Rescue a Reef is an organization created by the Lirman Lab at the University of Miami’s Rosenstiel School of Marine and Atmospheric Science, dedicated to restoring Florida’s coral reefs. The organization founded its initiatives in coral research, restoration, and citizen-science.


With the help of experienced research divers and public volunteers, Rescue a Reef works to restore populations of the endangered staghorn coral and to revive coral reef biodiversity. The team grows fragments of staghorn coral in underwater nurseries, and these new coral colonies become outplanted onto the reef substrate in hopes they will reproduce and grow a healthy reef community. To date, the lab has planted over 25,000 corals in both Florida and the Caribbean.


How can you become involved with Rescue a Reef?

Snorkelers or Open Water certified SCUBA divers can sign up here to engage in a day of coral restoration alongside experienced research divers.


For more information about Rescue a Reef and how to get involved, check out their website here.


Stingray sho by Naushad Mohamed

Photo of a stingray by Naushad Mohamed


3. Project Aware

Project Aware's mission is to develop campaigns at community and policy levels in support of returning to a clean, healthy ocean. Under its Healthy Ocean campaign, the organization targets overfishing, the protection of sharks and rays, and vulnerable species. Under the Clean Ocean campaign, Project Aware aims to reduce chemical and plastic pollution and marine debris.


How can you become involved with Project Aware?

If you’re a certified Open Water diver, join Dive Against Debris to record data on marine debris in the ocean, not to mention, remove it while you’re there. You can even use the fundraising tool kit to raise awareness and money for Project Aware’s conservation initiatives. Using their Action Map, you can find a conservation event near you.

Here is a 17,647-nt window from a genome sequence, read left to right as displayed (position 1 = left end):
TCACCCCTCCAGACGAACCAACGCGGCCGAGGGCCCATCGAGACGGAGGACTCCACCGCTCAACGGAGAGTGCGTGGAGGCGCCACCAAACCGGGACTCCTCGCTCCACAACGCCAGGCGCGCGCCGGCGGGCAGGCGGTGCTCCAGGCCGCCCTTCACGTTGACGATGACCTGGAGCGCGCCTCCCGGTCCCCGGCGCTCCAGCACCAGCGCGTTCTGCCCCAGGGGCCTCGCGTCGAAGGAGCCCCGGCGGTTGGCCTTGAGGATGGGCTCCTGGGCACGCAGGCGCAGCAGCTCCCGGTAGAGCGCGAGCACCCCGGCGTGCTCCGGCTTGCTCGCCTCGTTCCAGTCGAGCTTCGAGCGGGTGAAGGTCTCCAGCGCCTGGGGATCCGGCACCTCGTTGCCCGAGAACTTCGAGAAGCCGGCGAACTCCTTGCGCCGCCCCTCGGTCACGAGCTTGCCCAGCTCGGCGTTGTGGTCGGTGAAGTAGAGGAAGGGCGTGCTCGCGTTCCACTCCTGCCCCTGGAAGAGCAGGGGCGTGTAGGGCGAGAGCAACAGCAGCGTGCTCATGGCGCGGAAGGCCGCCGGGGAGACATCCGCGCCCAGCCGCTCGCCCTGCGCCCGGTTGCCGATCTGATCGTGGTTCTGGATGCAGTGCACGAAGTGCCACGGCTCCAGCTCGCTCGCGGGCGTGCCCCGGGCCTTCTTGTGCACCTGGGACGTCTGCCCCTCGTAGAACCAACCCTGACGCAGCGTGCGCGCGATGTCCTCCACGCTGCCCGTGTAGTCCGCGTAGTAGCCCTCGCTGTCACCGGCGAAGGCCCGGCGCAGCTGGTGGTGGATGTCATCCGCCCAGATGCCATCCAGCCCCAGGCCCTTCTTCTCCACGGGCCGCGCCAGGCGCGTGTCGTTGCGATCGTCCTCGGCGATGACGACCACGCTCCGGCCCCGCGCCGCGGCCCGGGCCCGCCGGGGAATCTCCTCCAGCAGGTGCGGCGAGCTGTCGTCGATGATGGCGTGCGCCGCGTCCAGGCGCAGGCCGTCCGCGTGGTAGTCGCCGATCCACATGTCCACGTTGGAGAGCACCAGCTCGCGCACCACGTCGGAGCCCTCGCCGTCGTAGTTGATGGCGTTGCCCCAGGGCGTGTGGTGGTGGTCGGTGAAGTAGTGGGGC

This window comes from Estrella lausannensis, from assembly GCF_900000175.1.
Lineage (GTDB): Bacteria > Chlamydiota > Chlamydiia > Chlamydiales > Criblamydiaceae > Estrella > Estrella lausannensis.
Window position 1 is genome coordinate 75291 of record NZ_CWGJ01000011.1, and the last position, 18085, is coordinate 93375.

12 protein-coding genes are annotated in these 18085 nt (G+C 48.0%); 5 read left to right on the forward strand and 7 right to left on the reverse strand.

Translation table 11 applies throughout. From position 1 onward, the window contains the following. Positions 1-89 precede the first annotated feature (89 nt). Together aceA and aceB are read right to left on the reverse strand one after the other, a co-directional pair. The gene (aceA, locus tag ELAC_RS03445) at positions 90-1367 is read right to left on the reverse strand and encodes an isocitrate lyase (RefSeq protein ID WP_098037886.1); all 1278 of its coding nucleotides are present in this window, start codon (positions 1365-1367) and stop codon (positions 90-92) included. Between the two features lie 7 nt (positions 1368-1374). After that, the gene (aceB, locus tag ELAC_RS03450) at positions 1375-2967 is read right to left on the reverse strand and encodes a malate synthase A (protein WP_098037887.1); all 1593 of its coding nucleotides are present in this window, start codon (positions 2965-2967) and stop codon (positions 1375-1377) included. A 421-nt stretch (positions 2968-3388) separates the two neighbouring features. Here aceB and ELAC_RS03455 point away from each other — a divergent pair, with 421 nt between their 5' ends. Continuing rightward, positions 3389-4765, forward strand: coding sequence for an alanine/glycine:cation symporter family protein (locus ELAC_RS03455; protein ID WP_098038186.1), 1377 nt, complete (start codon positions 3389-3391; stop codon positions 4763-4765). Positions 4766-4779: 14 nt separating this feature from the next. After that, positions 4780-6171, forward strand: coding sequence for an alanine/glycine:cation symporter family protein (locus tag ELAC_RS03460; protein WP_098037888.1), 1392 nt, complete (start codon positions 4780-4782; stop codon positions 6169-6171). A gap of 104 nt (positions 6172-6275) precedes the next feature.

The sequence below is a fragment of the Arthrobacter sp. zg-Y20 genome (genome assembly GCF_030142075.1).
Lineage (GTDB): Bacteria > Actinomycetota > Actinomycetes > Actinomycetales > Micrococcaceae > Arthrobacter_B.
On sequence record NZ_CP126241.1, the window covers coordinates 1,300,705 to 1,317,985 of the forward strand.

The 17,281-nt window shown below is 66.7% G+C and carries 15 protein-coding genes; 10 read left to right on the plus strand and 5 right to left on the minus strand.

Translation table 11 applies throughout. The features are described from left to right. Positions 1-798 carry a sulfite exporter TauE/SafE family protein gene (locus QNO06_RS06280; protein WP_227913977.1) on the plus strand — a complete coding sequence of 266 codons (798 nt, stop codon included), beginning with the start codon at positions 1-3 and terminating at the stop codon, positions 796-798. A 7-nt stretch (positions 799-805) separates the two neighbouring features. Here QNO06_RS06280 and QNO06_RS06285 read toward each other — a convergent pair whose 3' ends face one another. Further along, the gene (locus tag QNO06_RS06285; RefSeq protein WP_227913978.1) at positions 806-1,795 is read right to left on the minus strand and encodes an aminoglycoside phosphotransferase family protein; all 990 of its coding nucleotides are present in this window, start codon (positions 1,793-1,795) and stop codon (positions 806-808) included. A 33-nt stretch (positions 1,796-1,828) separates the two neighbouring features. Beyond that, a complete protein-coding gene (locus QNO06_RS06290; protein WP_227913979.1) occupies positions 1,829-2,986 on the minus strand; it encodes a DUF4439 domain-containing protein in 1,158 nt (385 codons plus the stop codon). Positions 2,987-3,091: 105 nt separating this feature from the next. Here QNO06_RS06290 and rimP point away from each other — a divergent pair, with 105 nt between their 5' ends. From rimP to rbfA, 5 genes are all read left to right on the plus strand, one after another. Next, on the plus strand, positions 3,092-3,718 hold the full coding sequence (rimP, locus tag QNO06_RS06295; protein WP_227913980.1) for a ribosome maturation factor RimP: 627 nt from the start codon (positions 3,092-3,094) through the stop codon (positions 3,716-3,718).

Or, check Project Aware’s conservation tools for free educational resources and toolkits about the latest conservation actions. These could include things like writing to public officials in support of marine policies or taking a course to learn more about marine ecosystems.


For more information about Project Aware and how to get involved, check out their website here.


Coral shot by Francesco Ungaro

Photo of coral shot by Francesco Ungaro


4. Oceana

Oceana seeks to preserve and/or restore marine biodiversity through government advocacy. Oceana uses a team of scientists, lawyers, advocates, and economists to advocate for scientifically backed conservation actions. They engage in oceanic expeditions to document the threats facing the oceans and to communicate this information to the public and to policymakers. They aim to reduce threats from things like overfishing, pollution, and destructive fishing practices.


How can you become involved with Oceana?

Check out Oceana’s 10 Ways You Can Help Save the Oceans, like demanding plastic-free alternatives or using non-toxic personal care products.


If you'd like to help fund Oceana’s conservation efforts, you can donate to their organization here.


Sqwishful Sqwish Set


How does Sqwishful play a role in keeping our oceans healthy?


Here at Sqwishful, it's our mission to empower us to make better choices, starting with the things we use every day.


We pride ourselves on our plant-powered and plastic-free products and packaging. Every product at Sqwishful is thoughtfully made to ensure that we can limit the waste entering our waterways and actively reduce our carbon footprint.


It's our hope that over time, less plastic in our kitchens and homes will lead to a positive impact on our oceans.


Join us in the movement toward a healthier, cleaner planet and a healthier you. Shop our planet-friendly home essentials here.















1. Current understanding and challenges for oceans in a higher-CO2 world by Hurd et al., 2018

2. Florida Keys National Marine Sanctuary

3. Mapping the global value and distribution of coral reef tourism by Spalding et al., 2017

4. National Oceanic and Atmospheric Administration

5. The value of US coral reefs for flood risk reduction by Reguero et al., 2021